Don't Inadvertently Give Defaulting Tenant an Option to Buy
The last thing any landlord wants is to allow a tenant to purchase the property while it’s in default. Unfortunately, that’s exactly what you might have to do if the purchase option clause in your lease contains a common loophole.
Selling to a tenant that’s in default hurts your legal position in a number of ways. For one thing, once the sale closes, you can’t take advantage of the special court proceeding that most states allow landlords to use to recover a tenant’s back rent on an expedited basis. Instead, you’ll have to go through the lengthy and cumbersome standard litigation process to get your money back.
You could also find yourself in a bad spot if the tenant in default has allowed the space to deteriorate. This is especially risky if the tenant opts to buy only a part of the property or you own other property in the same area. In either case, you’ll be stuck with a bad neighbor who poses a potential threat to your remaining investment. During the lease term, you’re in a position to force the tenant to clean up and make repairs. But once the tenant buys the property, you lose your lease leverage. And the poor condition of the space may lower the value of your remaining property and/or make it harder to lease to other tenants.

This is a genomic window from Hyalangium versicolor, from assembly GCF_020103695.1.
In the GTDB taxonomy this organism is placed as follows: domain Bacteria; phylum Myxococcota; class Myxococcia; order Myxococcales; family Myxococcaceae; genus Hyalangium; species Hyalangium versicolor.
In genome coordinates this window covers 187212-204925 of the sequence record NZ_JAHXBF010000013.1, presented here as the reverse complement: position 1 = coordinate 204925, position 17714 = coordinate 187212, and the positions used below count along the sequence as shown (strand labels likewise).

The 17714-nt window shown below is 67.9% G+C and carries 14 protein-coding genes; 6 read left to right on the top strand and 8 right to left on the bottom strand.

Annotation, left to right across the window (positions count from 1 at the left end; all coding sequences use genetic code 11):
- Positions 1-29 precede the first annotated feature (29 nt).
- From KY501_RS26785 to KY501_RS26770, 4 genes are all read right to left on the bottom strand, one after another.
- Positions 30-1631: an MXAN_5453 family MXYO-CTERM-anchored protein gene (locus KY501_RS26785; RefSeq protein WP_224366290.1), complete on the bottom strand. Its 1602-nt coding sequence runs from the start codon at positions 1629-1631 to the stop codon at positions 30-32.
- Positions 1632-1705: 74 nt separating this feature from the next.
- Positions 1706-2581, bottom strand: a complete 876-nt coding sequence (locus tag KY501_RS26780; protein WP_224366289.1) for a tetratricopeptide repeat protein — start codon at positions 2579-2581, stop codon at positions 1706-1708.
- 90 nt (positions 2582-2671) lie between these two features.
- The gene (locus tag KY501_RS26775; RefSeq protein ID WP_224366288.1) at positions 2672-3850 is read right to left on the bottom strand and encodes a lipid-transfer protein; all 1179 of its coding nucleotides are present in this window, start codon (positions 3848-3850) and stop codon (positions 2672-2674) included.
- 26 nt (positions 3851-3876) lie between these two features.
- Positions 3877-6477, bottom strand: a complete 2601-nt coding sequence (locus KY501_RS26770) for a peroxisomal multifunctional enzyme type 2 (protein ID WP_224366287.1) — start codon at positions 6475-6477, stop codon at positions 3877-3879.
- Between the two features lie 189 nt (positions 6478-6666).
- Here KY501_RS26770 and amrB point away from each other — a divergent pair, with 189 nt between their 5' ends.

Defaulting Tenant Forces NYC Owner to Sell
The experience of a New York City owner is a reminder of how a bad lease clause may enable tenants in default to get away with exercising their purchase option. The lease gave the tenant the option to purchase. The tenant environmentally contaminated the space, which constituted a default under the lease. So, when the tenant sought to exercise the purchase option, the landlord refused to sell.
The court ruled that the landlord had to honor the option and sell the property to the polluting tenant. A lease default doesn’t affect the tenant’s option to purchase unless the lease specifically says that it does, the court reasoned. Since the lease in this case didn’t preclude a tenant from exercising the option while in default, the tenant had the right to buy the property [Curry Road Ltd. v. Rotterdam Realties Inc., 600 N.Y.S.2d 339 (A.D. 3 Dept. 1993)].
The Solution: Say Tenant Must Be Default-Free to Exercise Option
The good news is that once you spot this loophole, it’s pretty easy to fix. Simply specify that the tenant can’t exercise its purchase option if it’s in default. The lease should indicate that this disqualifying condition applies at both the time the tenant exercises the option and at the time of sale. That way, the tenant won’t be able to get away with a default that occurs after the option is exercised and before the lease ends.
Here’s some model language you can use to qualify a tenant’s option to purchase; the language also works for limiting a defaulting tenant’s right of first refusal:
Model Lease Language
[Tenant may exercise its right to purchase the Premises], provided that Tenant is in compliance with all of the terms and conditions of this Lease both at the time of Tenant’s exercise of the option and at the time of closing.